By Ethan Burch, Sports Editor
The Glenda Gooch House has announced that University of Georgia Head Football Coach Mark Richt will speak at the First Baptist Church of Blairsville on February 18.
The Glenda Gooch House is a fully accommodated home located on Wallings Road, across from Union General Hospital. The house is designed for those who are hospitalized and their families that prefer to be near them as well. According to the organization’s web page, the Glenda Gooch House had accommodated 124 families as of November 28.
Known for his inspirational speaking, Coach Richt is scheduled to begin speaking at First Baptist Church of Blairsville at 12:35 p.m.
Tickets to the event will be sold to adults for the price of $20. Students and youth who are the age of 6-17 will receive a discount putting the ticket cost at $10. All proceeds of the event will benefit the Glenda Gooch House
One requirement for persons under the age of 16 is that he or she must be accompanied by a parent or adult to and from the event. Event tickets can be purchased at United Community Bank locations in Blairsville and Hiawassee.
According to event staff, parking is limited. Because of this, it is encouraged that those who can carpool do so. The doors of the event will open at 11 a.m.
It is asked that those who attend do not cameras or cell phones into the event. Also, no photo or autograph sessions will be held following the event.
According to the Glenda Gooch committee, the maximum number of ticket purchases has been set at 10 per individual.
Those who purchase tickets to the event will also have the opportunity to receive discounts at participating local restaurants on the day of the event. If your ticket is on hand, check local restaurants for a 10 percent Bulldog discount in order to receive these benefits. Restaurants offering the 10 percent Bulldog discount will have a red or black balloon displayed outside of the establishment and an announcement posted at the entrance of the restaurant.
By Brittney Bennett, Staff Writer
The 2009 Georgia Motor Fatality Report as presented by the University of Georgia’s Department of Health and Behavior concluded that the months of August until January are when the majority of Georgia’s fatal car crashes occurred, especially at the commencement of schools, major holidays and school breaks. Almost half of these accidents occurred on rural highways, similar to the main routes leaving Young Harris College.
As winter break inches closer, the need for increased defensive driving is imperative. Of course, this is implied for drivers everywhere, but especially for drivers who have to make the trek out of the basin that is the Enchanted Valley.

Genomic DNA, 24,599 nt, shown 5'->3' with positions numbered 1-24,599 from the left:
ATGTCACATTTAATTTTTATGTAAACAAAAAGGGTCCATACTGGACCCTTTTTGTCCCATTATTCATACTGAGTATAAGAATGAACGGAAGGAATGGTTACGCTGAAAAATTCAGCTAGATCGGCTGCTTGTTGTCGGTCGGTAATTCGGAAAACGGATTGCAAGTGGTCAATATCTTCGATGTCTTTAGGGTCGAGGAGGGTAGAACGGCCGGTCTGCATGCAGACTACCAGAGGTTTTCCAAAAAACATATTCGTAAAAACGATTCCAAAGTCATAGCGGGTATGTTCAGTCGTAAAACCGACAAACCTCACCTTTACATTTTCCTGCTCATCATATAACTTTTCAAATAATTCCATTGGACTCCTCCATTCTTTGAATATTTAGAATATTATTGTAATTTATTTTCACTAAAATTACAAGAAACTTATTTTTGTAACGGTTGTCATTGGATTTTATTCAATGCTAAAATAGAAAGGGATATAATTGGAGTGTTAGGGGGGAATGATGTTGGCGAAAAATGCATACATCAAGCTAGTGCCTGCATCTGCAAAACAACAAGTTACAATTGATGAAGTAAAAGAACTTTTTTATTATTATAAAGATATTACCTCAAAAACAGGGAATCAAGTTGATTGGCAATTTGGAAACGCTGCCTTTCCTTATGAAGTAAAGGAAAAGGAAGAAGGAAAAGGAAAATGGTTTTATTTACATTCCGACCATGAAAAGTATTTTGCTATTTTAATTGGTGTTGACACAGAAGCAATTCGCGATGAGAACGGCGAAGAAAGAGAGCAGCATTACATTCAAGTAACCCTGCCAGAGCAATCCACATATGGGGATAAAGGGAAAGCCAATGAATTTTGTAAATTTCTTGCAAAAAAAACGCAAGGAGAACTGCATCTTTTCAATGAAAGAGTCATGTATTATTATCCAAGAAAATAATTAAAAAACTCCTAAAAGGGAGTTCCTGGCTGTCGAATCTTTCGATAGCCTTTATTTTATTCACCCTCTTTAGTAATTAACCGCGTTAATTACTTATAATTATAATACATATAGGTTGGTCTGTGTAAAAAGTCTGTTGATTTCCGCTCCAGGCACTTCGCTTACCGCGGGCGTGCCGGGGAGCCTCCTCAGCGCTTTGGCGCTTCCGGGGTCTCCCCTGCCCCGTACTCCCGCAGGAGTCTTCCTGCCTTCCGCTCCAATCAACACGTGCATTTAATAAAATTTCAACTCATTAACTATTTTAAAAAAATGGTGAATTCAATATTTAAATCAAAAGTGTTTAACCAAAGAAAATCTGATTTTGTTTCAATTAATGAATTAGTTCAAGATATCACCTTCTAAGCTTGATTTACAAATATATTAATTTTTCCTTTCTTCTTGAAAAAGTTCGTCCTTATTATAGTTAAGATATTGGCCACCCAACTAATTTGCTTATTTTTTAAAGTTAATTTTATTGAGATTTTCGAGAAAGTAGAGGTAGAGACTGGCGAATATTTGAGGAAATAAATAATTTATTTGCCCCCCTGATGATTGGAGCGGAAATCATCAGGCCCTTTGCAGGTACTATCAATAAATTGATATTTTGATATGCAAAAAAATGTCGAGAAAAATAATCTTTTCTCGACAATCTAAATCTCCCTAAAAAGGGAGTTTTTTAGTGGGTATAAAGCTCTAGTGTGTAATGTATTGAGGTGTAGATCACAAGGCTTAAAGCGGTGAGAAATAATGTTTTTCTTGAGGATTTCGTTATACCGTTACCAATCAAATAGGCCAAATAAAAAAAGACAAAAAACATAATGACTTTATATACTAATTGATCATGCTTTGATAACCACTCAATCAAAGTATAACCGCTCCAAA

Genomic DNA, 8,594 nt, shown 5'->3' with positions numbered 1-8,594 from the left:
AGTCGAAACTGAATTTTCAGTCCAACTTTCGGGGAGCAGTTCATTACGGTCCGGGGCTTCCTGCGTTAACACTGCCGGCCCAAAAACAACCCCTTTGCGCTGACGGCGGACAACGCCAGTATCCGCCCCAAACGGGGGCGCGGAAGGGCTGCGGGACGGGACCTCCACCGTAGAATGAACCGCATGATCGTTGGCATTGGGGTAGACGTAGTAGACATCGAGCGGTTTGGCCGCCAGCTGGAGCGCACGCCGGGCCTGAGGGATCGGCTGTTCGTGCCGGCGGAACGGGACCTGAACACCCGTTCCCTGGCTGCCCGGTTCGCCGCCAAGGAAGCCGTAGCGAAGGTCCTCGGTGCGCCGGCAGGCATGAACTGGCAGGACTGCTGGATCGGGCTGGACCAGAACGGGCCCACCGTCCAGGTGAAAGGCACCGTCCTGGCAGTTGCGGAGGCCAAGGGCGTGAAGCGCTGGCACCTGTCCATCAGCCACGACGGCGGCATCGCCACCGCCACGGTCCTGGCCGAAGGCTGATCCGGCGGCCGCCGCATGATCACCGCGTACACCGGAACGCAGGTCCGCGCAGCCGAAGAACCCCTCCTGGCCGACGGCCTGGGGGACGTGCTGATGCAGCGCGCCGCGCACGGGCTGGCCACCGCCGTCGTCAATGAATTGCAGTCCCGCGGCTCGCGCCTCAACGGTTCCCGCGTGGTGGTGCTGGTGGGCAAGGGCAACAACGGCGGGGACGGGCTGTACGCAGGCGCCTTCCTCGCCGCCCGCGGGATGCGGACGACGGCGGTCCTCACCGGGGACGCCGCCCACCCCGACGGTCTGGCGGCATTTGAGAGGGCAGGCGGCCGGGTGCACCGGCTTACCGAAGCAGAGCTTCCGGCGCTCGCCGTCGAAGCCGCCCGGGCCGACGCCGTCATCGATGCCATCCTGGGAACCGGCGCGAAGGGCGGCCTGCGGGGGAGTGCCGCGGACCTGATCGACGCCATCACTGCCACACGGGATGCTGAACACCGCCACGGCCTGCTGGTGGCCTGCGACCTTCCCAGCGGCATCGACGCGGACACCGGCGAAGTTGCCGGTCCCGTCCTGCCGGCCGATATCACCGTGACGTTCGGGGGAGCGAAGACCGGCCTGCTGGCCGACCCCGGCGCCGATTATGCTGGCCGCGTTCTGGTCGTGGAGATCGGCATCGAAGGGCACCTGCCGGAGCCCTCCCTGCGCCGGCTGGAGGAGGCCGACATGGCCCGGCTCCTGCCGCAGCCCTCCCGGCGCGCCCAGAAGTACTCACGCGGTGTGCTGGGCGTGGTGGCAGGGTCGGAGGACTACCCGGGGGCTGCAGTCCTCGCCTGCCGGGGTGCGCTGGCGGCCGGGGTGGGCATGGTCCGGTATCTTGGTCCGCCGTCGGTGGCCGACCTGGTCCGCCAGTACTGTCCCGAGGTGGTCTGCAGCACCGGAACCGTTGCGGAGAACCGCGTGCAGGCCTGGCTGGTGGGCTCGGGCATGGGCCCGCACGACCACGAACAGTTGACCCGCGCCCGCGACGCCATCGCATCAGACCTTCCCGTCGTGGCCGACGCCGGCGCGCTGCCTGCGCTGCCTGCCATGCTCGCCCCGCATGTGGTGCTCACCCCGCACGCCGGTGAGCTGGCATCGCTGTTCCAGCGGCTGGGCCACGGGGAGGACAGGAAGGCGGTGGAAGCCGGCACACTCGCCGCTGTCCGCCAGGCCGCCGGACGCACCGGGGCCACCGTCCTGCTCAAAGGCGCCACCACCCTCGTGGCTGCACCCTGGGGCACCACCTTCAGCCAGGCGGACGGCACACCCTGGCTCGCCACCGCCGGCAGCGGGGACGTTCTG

For any driver leaving campus there are three main routes according to the 2010 Rand McNally road map and Google Maps. To get through the Blue Ridge Mountains to the outlying parts of Georgia and bordering states a student can take one of three highways.
Highway 515, also known as Zell Miller Parkway, runs west from Young Harris to Pickens county and interchanges to I-575. Another route is US-129, also known as Blood Mountain, which spans 582 miles towards Knoxville. The highway then winds its way through 25 miles of the steepest portions of the Blue Ridge mountains, continuing to Chiefland, FL. The third route, which is Georgia State route 17 alternate, or banner route of GA-17, also winds south through the Blue Ridge mountains.
Luckily for the drivers traveling westbound on highway 515, the route is a fairly new, still well-maintained and offers beautiful scenery rather than ominous hairpin turns and limited sight distance that mountain by-ways are usually known for.
For drivers who need to travel southeast from campus, the mountain bypasses are often chosen to cut travel time; unfortunately with these roads, blind spots and narrow horseshoe turns up and down hill can often cause anxiety.
For residents and frequent travelers of US-129, the road is often referred to as Blood Mountain bypass, since the road narrowly winds its way up and through Blood Mountain, the tallest peak in the Georgian portion of the Appalachian Trail. Though the origin of the name is disputed between a bloody tribal war involving the Cherokee and Creek American Native Indians or for the lush crimson lichens and rhododendrons that grow atop the peak, the mountain road continues to uphold its repertoire with numerous annual car-crash-related fatalities.
The Georgia state route 17 alternate intersects with highway 515 just east of campus and continues southeast through Helen into Cleveland. Though the grade of the mountain-way’s steepness is around a six to seven percent compared to Blood Mountain’s 10 percent, there are numerous sling-shot curves and tight, winding areas that have often left motorists to side swipe guard rails, run-off embankments and often times collide with oncoming vehicles, as White County and surrounding counties’ road data show.
The Georgia Department of Motor Vehicles suggests preparing vehicles for the season’s change. One should check the engine oil, tire pressure and to allow the car’s motor to adequately warm up before heading out on the road. Next, incorporate the traffic flow of the area and anticipate weather factors in your drive time. When driving down the mountain, maintain a constant-slower speed, as notified by road signs. If driving in icy conditions, where loss of control is eminent, remember to take your foot of the gas, do not slam on brakes, but rather, try to maintain stern grip of the wheel in strait direction to help regain control. Make sure to keep a mobile device charged and out of the way to avoid distraction in case of emergencies, have a small first aid kit and even road flares if traveling in desolate extreme weather conditions.